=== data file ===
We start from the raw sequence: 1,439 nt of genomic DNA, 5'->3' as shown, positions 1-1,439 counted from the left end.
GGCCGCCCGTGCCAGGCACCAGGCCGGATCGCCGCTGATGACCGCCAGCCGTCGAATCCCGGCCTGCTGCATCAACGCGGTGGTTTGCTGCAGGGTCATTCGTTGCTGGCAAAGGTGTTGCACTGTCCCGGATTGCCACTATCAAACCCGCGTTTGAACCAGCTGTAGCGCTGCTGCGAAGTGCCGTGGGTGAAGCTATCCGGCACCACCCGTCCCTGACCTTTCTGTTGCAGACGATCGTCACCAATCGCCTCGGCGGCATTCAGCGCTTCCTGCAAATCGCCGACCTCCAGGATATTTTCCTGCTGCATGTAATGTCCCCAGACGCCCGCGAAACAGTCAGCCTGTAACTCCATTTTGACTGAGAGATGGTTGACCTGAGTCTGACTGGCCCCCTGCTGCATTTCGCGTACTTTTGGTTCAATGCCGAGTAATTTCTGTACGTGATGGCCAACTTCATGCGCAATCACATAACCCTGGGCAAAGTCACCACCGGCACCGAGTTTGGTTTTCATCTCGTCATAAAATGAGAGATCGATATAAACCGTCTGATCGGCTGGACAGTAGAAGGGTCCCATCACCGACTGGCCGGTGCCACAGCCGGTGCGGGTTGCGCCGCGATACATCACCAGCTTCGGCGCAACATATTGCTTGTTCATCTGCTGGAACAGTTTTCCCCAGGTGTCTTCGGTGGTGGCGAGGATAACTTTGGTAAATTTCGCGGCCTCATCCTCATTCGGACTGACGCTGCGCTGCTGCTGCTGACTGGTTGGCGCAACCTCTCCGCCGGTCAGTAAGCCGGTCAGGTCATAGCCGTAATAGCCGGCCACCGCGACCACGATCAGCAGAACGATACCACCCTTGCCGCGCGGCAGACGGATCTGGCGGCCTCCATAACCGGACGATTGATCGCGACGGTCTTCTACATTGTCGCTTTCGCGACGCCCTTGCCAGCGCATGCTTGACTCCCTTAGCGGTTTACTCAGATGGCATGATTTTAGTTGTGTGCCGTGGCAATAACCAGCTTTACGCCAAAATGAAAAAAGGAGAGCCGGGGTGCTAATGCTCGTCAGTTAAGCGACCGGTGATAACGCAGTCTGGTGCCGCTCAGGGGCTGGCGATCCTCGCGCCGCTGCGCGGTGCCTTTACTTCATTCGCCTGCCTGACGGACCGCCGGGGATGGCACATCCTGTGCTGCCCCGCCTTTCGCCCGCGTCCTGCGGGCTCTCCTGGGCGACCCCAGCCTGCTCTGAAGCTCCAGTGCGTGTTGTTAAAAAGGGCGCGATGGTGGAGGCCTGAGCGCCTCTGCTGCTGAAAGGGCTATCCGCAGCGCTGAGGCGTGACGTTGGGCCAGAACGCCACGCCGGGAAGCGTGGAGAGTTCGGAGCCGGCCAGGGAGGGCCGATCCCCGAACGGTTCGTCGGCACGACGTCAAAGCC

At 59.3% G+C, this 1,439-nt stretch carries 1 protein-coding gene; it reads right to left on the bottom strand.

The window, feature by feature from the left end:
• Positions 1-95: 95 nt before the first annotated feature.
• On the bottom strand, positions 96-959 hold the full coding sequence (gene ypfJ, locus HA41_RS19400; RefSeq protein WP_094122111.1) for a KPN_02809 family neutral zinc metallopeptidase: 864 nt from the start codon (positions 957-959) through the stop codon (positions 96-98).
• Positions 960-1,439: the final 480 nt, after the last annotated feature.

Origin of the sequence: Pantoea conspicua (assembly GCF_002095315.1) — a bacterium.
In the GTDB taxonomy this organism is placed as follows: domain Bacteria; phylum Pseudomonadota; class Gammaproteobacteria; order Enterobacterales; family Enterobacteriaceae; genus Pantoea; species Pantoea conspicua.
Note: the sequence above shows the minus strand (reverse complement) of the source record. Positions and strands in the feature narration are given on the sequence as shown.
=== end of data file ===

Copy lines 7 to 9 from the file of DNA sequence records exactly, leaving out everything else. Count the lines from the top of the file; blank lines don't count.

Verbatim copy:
• Positions 960-1,439: the final 480 nt, after the last annotated feature.

Origin of the sequence: Pantoea conspicua (assembly GCF_002095315.1) — a bacterium.
In the GTDB taxonomy this organism is placed as follows: domain Bacteria; phylum Pseudomonadota; class Gammaproteobacteria; order Enterobacterales; family Enterobacteriaceae; genus Pantoea; species Pantoea conspicua.